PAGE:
• “Kurt Vonnegut: The Art of Fiction” from The Paris Review, Spring 1977 (by David Hayman, David Michaelis, George Plimpton, Richard Rhodes)
  • “There Must be More to Love Than Death” from The Nation, August 1980 (by Robert K. Musil)
  • “The Joe & Kurt Show” from Playboy, May 1982 (by Joseph Heller and Carole Mallory)
  • “The Melancholia of Everything Completed” from Stop Smiling, August 2006 (by J.C. Gabel)
  • “God Bless You, Mr. Vonnegut” from U.S. Airways Magazine (!!!), June 2007 (by J. Rentilly)
  • “The Last Interview” from In These Times May 9, 2007 (by Heather Augustyn) (more…)

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dtmaxSOUNDTRACK: TOM WAITS & KEITH RICHARDS-“Shenandoah” (2013).

roguesgallery-f8be47f3887d51de57ea842a129f0a722e53ef74-s1This tune comes from the album Son Of Rogues Gallery.  The album is, of all things, a sequel to the album Rogues Gallery.  The full title is Son Of Rogues Gallery: Pirate Ballads, Sea Songs & Chanteys.  The first album was a kind of novelty–I can’t even say novelty hit as I don;t know if it was.  But it must have had some success because here’s a second one (and there’s no Pirates of the Caribbean movie to tie it to).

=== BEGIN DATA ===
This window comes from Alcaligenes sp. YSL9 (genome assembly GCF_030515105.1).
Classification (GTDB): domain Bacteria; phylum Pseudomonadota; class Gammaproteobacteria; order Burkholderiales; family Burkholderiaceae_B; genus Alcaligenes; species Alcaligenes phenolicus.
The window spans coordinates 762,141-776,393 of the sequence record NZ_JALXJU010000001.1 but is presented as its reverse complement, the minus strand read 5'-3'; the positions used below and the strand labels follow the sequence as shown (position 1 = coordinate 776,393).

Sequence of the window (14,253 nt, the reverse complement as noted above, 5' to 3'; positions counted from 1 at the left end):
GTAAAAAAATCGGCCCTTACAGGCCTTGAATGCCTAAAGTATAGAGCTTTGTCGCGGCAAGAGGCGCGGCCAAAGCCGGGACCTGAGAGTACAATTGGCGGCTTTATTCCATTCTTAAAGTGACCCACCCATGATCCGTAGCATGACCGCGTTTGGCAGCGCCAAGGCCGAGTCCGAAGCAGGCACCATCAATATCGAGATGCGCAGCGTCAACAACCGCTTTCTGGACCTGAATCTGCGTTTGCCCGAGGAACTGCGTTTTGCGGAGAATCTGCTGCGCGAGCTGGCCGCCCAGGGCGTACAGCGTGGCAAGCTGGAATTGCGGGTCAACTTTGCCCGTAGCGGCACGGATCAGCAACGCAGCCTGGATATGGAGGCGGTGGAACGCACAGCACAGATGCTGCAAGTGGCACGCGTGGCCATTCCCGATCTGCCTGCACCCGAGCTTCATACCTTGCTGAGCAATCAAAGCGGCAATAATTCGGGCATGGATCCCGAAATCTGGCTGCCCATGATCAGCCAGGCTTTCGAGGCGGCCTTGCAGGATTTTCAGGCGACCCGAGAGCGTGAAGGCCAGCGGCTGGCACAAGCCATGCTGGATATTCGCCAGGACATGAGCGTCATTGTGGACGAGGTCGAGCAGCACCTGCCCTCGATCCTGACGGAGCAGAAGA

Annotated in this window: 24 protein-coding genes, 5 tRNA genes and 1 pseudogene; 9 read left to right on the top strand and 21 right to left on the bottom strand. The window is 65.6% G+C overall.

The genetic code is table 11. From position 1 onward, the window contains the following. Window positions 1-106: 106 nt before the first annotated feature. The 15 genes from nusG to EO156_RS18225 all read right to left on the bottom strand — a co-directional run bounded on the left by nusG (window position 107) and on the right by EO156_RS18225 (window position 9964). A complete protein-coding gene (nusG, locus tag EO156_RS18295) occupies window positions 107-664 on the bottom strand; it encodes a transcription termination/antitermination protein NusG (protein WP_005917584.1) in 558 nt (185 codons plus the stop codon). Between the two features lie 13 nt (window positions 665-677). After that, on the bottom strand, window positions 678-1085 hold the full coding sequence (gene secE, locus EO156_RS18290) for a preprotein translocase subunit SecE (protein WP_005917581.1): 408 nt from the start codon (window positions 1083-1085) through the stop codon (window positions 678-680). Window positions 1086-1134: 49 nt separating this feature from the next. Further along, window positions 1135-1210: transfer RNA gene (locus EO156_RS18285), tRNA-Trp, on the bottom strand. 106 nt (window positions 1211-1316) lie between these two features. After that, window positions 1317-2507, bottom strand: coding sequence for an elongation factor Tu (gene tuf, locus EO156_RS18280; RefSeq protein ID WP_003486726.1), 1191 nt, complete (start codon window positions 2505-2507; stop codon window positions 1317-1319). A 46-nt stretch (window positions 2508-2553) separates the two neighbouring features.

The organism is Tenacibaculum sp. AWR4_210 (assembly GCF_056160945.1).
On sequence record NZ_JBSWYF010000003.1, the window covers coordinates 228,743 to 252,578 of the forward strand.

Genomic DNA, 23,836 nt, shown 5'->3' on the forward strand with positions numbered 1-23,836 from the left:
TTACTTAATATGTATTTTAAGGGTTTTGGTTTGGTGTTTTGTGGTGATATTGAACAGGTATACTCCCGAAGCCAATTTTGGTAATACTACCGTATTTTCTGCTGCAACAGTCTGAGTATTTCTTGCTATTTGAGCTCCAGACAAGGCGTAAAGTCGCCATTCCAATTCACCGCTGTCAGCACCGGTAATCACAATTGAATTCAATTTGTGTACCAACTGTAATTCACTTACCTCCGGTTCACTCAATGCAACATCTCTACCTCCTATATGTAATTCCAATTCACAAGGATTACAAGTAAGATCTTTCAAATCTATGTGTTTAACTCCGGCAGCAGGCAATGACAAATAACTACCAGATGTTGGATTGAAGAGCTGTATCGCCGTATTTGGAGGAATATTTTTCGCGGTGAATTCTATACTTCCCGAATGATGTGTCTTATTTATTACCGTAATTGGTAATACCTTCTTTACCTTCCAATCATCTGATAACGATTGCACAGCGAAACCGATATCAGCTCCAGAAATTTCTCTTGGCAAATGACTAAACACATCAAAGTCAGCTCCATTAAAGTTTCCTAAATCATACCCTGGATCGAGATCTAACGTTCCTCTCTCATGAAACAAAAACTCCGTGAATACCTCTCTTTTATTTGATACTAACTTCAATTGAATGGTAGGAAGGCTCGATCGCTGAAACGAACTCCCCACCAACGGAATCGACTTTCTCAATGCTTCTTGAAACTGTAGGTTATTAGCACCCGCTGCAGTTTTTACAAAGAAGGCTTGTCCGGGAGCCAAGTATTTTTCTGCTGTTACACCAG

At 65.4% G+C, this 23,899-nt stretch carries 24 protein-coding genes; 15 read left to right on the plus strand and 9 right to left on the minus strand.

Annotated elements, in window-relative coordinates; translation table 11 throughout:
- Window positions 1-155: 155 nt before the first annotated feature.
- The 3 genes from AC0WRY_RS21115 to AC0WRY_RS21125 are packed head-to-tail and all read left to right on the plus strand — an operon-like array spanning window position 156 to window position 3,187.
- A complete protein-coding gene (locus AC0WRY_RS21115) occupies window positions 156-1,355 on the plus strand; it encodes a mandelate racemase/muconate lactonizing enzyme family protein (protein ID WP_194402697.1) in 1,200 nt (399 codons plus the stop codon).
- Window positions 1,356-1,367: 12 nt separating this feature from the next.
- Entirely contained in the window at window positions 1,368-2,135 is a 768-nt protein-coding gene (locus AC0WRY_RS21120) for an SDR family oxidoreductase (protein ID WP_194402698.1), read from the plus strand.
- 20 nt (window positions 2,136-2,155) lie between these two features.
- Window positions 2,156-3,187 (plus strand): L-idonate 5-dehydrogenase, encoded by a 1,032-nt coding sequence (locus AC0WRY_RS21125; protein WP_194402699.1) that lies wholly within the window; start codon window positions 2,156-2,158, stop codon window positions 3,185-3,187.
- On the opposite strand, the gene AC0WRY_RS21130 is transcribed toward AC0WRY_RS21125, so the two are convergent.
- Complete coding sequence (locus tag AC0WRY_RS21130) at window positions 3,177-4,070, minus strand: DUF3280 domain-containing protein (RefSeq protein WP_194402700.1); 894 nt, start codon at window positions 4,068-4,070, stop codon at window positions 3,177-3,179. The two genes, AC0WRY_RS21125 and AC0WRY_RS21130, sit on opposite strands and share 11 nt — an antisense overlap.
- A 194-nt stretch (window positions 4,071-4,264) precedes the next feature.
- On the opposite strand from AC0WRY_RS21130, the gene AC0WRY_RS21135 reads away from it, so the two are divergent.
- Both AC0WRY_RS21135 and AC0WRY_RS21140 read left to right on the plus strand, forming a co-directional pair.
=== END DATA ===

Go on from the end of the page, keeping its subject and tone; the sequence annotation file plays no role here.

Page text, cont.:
The album has 36 songs (!) by a delightful collection of artists, including: Shane MacGowan, Nick Cave, Macy Gray, Broken Social Scene, Richard Thompson, Michael Gira and Mary Margaret O’Hara (among many others).  I enjoyed the first one, but I think the line up on this one is even better.

“Shenandoah” is not a song that I particulalry like.  Because it is traditional, I have a few people doing versions of it, but I don’t gravitate twoards it–it’s a little slow and meandering (like the river I guess) for me. And this version is not much different.  What it does have going for it is Waits’ crazed warbling along with even crazier backing viclas from Keith Richards (there;s no guitar on the track).